And I could have made it straight through unscathed. I guess I did ... but other friends weren't so lucky.

I called D_ mid Christmas morning. His boyfriend is on the mainland, and we'd made plans to drink the day away. We've done it before. We're good at it.

His brother had just died a few hours before.

D_ had just moved back from California, vowing to stay put this time & never return. His family is still there. His brother, 43, married, and with two kids, had had some chest pains that morning. He went in to the hospital for a check-up, and collapsed in the hall. They couldn't revive him.

D_ and I spent the rest of the day and a lot of the night together. Sometimes talking, sometimes just drinking bloody Mary's and watching silly movies on tv (South Park Christmas, Kathy Griffin's special, The Simpson's Movie, and the new Hairspray). A friend of his, Jose, joined us later and we went out for dinner at Senor Frog's and one final nightcap at Tapa's.

He's doing alright, though I suppose it wasn't real yet for him. He should have arrived back in Cali a few hours ago, which means it all should have hit him by now. He's one of my closest friends, and I did my best even though there's not much anyone can do, and it was a pleasant day ... but one with the ghost of death lurking in the background. There was the very real one in his family, of course, but there was also that awful awareness that, for all of us, the future will hold many more days like this.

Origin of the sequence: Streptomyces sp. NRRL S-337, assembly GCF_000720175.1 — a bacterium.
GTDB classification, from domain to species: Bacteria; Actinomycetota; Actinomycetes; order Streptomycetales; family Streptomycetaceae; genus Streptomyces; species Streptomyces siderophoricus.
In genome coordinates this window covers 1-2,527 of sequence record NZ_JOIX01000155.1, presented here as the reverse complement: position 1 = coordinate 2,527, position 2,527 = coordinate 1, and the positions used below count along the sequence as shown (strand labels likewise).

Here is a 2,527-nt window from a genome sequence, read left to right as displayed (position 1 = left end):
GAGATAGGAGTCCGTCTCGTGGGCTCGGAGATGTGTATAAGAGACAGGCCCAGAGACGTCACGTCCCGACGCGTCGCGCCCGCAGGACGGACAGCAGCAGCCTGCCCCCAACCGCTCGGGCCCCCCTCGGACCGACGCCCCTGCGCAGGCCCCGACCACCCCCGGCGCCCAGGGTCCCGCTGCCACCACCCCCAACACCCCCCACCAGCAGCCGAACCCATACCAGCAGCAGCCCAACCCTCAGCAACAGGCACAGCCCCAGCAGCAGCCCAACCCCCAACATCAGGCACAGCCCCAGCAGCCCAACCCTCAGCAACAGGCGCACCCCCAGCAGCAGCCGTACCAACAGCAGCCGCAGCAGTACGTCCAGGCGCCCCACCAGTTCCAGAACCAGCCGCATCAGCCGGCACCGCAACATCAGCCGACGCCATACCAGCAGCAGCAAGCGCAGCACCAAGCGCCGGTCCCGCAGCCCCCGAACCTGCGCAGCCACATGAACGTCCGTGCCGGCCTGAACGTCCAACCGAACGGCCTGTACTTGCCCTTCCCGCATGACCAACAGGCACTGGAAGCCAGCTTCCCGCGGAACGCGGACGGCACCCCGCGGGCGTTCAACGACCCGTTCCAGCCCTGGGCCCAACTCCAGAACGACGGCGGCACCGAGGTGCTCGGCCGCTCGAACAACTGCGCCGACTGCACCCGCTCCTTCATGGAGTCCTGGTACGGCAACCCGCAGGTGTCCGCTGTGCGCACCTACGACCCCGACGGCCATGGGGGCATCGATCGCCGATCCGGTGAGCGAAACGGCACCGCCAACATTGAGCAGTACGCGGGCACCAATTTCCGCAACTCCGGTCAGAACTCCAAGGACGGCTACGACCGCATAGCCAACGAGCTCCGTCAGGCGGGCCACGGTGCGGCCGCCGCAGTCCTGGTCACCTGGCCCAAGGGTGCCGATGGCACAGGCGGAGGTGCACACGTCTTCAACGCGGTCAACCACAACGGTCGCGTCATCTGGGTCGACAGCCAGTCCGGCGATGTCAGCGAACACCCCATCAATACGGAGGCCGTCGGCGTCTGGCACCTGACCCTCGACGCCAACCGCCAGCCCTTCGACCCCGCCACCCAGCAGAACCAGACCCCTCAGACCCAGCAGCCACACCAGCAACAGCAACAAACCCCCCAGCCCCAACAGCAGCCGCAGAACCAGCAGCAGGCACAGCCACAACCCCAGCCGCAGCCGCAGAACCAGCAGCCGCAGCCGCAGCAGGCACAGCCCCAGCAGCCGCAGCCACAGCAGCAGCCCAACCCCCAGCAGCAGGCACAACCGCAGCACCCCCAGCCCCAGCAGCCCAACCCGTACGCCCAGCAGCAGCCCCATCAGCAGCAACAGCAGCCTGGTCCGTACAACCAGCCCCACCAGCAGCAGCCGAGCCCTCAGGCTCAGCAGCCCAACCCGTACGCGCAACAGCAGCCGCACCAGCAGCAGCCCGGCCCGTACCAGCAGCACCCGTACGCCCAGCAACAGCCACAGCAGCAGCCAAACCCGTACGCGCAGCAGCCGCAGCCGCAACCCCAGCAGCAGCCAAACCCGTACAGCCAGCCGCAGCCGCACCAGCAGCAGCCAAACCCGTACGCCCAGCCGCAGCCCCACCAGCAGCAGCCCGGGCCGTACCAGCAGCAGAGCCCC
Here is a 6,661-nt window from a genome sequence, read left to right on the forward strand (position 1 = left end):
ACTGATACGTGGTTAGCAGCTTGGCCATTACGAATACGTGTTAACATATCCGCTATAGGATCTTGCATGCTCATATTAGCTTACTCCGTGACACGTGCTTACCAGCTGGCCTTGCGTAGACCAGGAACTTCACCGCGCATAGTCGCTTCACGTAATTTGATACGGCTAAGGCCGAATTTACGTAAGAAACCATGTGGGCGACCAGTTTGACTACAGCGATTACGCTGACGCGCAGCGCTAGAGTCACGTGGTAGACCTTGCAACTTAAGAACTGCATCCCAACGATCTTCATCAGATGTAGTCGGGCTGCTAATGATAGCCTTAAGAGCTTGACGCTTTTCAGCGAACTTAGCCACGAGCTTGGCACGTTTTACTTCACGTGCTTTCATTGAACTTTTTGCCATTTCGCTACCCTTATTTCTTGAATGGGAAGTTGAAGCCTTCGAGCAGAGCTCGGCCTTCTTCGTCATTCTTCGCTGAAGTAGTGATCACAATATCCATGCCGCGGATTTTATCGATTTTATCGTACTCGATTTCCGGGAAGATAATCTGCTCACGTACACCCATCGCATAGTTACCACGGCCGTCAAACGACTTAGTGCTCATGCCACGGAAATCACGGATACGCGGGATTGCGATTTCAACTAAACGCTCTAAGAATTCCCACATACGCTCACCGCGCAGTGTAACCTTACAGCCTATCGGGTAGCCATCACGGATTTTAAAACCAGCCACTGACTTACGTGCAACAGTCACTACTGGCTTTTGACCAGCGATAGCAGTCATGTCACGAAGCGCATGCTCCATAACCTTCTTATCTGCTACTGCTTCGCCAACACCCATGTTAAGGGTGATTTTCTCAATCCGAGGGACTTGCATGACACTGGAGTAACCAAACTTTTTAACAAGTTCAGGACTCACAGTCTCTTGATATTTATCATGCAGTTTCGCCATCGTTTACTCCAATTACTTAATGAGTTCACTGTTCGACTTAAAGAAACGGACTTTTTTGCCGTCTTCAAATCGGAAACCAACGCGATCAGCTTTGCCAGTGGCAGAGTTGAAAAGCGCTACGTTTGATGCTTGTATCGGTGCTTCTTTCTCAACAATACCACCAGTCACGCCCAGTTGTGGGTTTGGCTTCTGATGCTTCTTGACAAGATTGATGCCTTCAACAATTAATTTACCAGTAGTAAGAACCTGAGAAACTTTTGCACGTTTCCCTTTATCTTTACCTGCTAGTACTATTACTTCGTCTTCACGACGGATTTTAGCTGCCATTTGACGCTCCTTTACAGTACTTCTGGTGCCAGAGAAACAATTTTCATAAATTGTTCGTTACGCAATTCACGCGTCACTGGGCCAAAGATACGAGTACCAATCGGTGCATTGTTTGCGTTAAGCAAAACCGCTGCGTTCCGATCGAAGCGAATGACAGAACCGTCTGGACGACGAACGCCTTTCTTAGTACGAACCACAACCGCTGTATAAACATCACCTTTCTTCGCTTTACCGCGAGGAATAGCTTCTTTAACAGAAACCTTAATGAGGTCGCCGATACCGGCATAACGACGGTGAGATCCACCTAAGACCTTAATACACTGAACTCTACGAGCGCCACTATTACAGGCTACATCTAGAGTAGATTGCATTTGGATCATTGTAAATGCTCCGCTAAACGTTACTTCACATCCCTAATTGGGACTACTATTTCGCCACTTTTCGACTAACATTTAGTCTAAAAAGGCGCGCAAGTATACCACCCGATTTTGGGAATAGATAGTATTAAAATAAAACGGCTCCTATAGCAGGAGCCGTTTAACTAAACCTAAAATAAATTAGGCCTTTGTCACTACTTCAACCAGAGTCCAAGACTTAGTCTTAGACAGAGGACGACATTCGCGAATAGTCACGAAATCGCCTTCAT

Friday, December 21, 2007

Jason de Caires Taylor

What if we made our artificial reefs into works of art also?

From the work of Jason de Caires Taylor:

Thursday, December 20, 2007

Living His Life Faster

Jonathan Keller took a photo of himself every day for the past eight years, less 239 days in 1999/2000 when he was in Antarctica.

These are the photos as of October 1, 2006.

Living My Life Faster - 8 years of JK's Daily Photo Project from c71123 on Vimeo.

Wednesday, December 19, 2007


OK, I've got everything confirmed except for a place to stay in Munich and Abu Simbel, a flight to Abu Simbel, and the ride from Dahab to el Milga.

The Beginning
16 hours in coach. Or, hell.

  • Fri Dec 28: Airborn - United 934 HNL-LAX (07:00-14:22); United 934 LAX-Heathrow (16:49-11:25)
  • Sat Dec 29: Munich - BMI 3275 / Lufthansa 4755 LHR-Munich (13:25-16:00)

Cairo the Victorious
Mayfair Hotel, Zamalek